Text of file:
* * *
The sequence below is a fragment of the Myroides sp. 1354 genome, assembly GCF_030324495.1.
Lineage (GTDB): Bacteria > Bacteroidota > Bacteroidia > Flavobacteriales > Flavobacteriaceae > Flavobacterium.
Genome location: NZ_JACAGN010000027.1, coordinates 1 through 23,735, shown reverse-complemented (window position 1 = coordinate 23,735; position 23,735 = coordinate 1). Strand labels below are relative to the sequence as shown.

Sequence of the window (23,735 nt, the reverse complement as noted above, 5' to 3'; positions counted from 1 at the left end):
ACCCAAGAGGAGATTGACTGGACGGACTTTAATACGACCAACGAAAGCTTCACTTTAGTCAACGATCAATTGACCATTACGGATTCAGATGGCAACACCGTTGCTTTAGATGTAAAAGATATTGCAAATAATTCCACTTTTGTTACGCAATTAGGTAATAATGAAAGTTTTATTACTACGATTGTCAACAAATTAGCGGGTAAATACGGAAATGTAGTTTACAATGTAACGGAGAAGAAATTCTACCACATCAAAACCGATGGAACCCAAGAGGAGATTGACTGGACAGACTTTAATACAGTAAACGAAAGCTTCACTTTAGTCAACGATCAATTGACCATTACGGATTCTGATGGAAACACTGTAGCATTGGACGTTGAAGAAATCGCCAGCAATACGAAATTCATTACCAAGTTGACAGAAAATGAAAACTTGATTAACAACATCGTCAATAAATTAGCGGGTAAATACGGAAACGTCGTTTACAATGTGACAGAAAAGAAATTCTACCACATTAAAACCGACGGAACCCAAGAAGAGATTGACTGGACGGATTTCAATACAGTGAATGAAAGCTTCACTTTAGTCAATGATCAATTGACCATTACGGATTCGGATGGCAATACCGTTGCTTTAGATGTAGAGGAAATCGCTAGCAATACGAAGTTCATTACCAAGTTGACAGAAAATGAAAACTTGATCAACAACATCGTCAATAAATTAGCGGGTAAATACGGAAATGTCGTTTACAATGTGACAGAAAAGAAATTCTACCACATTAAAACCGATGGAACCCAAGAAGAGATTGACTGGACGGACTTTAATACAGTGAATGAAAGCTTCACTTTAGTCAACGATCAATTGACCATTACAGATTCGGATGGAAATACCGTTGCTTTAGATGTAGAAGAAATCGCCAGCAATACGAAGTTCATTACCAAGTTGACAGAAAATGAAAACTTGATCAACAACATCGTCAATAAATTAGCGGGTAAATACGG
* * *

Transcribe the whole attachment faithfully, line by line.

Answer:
The sequence below is a fragment of the Myroides sp. 1354 genome, assembly GCF_030324495.1.
Lineage (GTDB): Bacteria > Bacteroidota > Bacteroidia > Flavobacteriales > Flavobacteriaceae > Flavobacterium.
Genome location: NZ_JACAGN010000027.1, coordinates 1 through 23,735, shown reverse-complemented (window position 1 = coordinate 23,735; position 23,735 = coordinate 1). Strand labels below are relative to the sequence as shown.

Sequence of the window (23,735 nt, the reverse complement as noted above, 5' to 3'; positions counted from 1 at the left end):
ACCCAAGAGGAGATTGACTGGACGGACTTTAATACGACCAACGAAAGCTTCACTTTAGTCAACGATCAATTGACCATTACGGATTCAGATGGCAACACCGTTGCTTTAGATGTAAAAGATATTGCAAATAATTCCACTTTTGTTACGCAATTAGGTAATAATGAAAGTTTTATTACTACGATTGTCAACAAATTAGCGGGTAAATACGGAAATGTAGTTTACAATGTAACGGAGAAGAAATTCTACCACATCAAAACCGATGGAACCCAAGAGGAGATTGACTGGACAGACTTTAATACAGTAAACGAAAGCTTCACTTTAGTCAACGATCAATTGACCATTACGGATTCTGATGGAAACACTGTAGCATTGGACGTTGAAGAAATCGCCAGCAATACGAAATTCATTACCAAGTTGACAGAAAATGAAAACTTGATTAACAACATCGTCAATAAATTAGCGGGTAAATACGGAAACGTCGTTTACAATGTGACAGAAAAGAAATTCTACCACATTAAAACCGACGGAACCCAAGAAGAGATTGACTGGACGGATTTCAATACAGTGAATGAAAGCTTCACTTTAGTCAATGATCAATTGACCATTACGGATTCGGATGGCAATACCGTTGCTTTAGATGTAGAGGAAATCGCTAGCAATACGAAGTTCATTACCAAGTTGACAGAAAATGAAAACTTGATCAACAACATCGTCAATAAATTAGCGGGTAAATACGGAAATGTCGTTTACAATGTGACAGAAAAGAAATTCTACCACATTAAAACCGATGGAACCCAAGAAGAGATTGACTGGACGGACTTTAATACAGTGAATGAAAGCTTCACTTTAGTCAACGATCAATTGACCATTACAGATTCGGATGGAAATACCGTTGCTTTAGATGTAGAAGAAATCGCCAGCAATACGAAGTTCATTACCAAGTTGACAGAAAATGAAAACTTGATCAACAACATCGTCAATAAATTAGCGGGTAAATACGG